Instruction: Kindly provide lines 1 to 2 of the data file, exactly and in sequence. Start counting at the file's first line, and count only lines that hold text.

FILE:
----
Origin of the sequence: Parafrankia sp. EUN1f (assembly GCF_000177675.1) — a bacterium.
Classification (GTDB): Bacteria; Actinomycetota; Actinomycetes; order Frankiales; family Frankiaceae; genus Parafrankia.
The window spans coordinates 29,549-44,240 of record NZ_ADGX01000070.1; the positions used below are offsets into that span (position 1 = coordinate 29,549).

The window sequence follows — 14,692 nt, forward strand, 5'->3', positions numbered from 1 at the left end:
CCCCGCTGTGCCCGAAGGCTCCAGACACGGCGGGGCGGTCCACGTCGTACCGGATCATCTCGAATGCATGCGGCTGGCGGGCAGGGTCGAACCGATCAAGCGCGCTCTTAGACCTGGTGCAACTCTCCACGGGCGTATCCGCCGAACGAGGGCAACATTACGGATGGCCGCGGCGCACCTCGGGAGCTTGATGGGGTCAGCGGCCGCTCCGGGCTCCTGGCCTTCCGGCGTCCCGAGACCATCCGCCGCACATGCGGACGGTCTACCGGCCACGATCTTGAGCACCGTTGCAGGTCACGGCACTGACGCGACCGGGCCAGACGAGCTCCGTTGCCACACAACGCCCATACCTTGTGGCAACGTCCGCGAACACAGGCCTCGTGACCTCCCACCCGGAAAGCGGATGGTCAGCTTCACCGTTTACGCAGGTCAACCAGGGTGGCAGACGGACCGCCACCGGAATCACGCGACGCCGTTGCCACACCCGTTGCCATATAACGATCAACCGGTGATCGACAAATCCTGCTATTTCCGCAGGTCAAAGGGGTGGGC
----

Origin of the sequence: Parafrankia sp. EUN1f (assembly GCF_000177675.1) — a bacterium.
Classification (GTDB): Bacteria; Actinomycetota; Actinomycetes; order Frankiales; family Frankiaceae; genus Parafrankia.